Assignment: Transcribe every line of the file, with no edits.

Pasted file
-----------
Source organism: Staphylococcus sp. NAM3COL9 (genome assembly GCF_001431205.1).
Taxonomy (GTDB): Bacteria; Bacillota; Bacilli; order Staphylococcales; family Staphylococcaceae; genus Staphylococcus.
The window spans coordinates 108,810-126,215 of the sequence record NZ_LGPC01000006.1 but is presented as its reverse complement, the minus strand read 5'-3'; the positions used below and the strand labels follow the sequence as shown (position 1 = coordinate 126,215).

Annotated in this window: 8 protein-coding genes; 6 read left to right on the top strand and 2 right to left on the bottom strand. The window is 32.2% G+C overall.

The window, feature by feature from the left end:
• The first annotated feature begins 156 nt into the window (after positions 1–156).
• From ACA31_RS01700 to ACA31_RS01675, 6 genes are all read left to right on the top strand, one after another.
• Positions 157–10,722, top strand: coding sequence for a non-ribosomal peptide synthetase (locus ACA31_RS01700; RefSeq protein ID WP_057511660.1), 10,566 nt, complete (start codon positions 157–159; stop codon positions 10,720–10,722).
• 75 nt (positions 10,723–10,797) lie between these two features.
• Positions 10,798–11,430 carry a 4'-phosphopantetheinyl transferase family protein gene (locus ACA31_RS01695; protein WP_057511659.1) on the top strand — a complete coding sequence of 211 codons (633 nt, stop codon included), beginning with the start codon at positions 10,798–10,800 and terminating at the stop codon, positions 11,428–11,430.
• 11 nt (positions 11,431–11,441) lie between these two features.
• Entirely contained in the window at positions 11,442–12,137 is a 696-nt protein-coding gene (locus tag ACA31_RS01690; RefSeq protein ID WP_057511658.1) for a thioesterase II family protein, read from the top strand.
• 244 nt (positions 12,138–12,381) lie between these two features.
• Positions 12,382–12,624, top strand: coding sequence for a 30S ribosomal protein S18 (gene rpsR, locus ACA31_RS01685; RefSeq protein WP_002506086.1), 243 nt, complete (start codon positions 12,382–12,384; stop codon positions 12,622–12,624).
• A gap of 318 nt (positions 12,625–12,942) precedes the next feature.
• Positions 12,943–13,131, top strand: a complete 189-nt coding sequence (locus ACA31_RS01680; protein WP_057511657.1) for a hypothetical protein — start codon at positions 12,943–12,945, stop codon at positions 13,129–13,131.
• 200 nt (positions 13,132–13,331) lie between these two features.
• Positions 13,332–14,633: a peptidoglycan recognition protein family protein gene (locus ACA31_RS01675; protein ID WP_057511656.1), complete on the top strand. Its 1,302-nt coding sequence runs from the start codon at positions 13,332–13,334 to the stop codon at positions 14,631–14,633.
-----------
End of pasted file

Source organism: Staphylococcus sp. NAM3COL9 (genome assembly GCF_001431205.1).
Taxonomy (GTDB): Bacteria; Bacillota; Bacilli; order Staphylococcales; family Staphylococcaceae; genus Staphylococcus.
The window spans coordinates 108,810-126,215 of the sequence record NZ_LGPC01000006.1 but is presented as its reverse complement, the minus strand read 5'-3'; the positions used below and the strand labels follow the sequence as shown (position 1 = coordinate 126,215).

Annotated in this window: 8 protein-coding genes; 6 read left to right on the top strand and 2 right to left on the bottom strand. The window is 32.2% G+C overall.

The window, feature by feature from the left end:
• The first annotated feature begins 156 nt into the window (after positions 1–156).
• From ACA31_RS01700 to ACA31_RS01675, 6 genes are all read left to right on the top strand, one after another.
• Positions 157–10,722, top strand: coding sequence for a non-ribosomal peptide synthetase (locus ACA31_RS01700; RefSeq protein ID WP_057511660.1), 10,566 nt, complete (start codon positions 157–159; stop codon positions 10,720–10,722).
• 75 nt (positions 10,723–10,797) lie between these two features.
• Positions 10,798–11,430 carry a 4'-phosphopantetheinyl transferase family protein gene (locus ACA31_RS01695; protein WP_057511659.1) on the top strand — a complete coding sequence of 211 codons (633 nt, stop codon included), beginning with the start codon at positions 10,798–10,800 and terminating at the stop codon, positions 11,428–11,430.
• 11 nt (positions 11,431–11,441) lie between these two features.
• Entirely contained in the window at positions 11,442–12,137 is a 696-nt protein-coding gene (locus tag ACA31_RS01690; RefSeq protein ID WP_057511658.1) for a thioesterase II family protein, read from the top strand.
• 244 nt (positions 12,138–12,381) lie between these two features.
• Positions 12,382–12,624, top strand: coding sequence for a 30S ribosomal protein S18 (gene rpsR, locus ACA31_RS01685; RefSeq protein WP_002506086.1), 243 nt, complete (start codon positions 12,382–12,384; stop codon positions 12,622–12,624).
• A gap of 318 nt (positions 12,625–12,942) precedes the next feature.
• Positions 12,943–13,131, top strand: a complete 189-nt coding sequence (locus ACA31_RS01680; protein WP_057511657.1) for a hypothetical protein — start codon at positions 12,943–12,945, stop codon at positions 13,129–13,131.
• 200 nt (positions 13,132–13,331) lie between these two features.
• Positions 13,332–14,633: a peptidoglycan recognition protein family protein gene (locus ACA31_RS01675; protein ID WP_057511656.1), complete on the top strand. Its 1,302-nt coding sequence runs from the start codon at positions 13,332–13,334 to the stop codon at positions 14,631–14,633.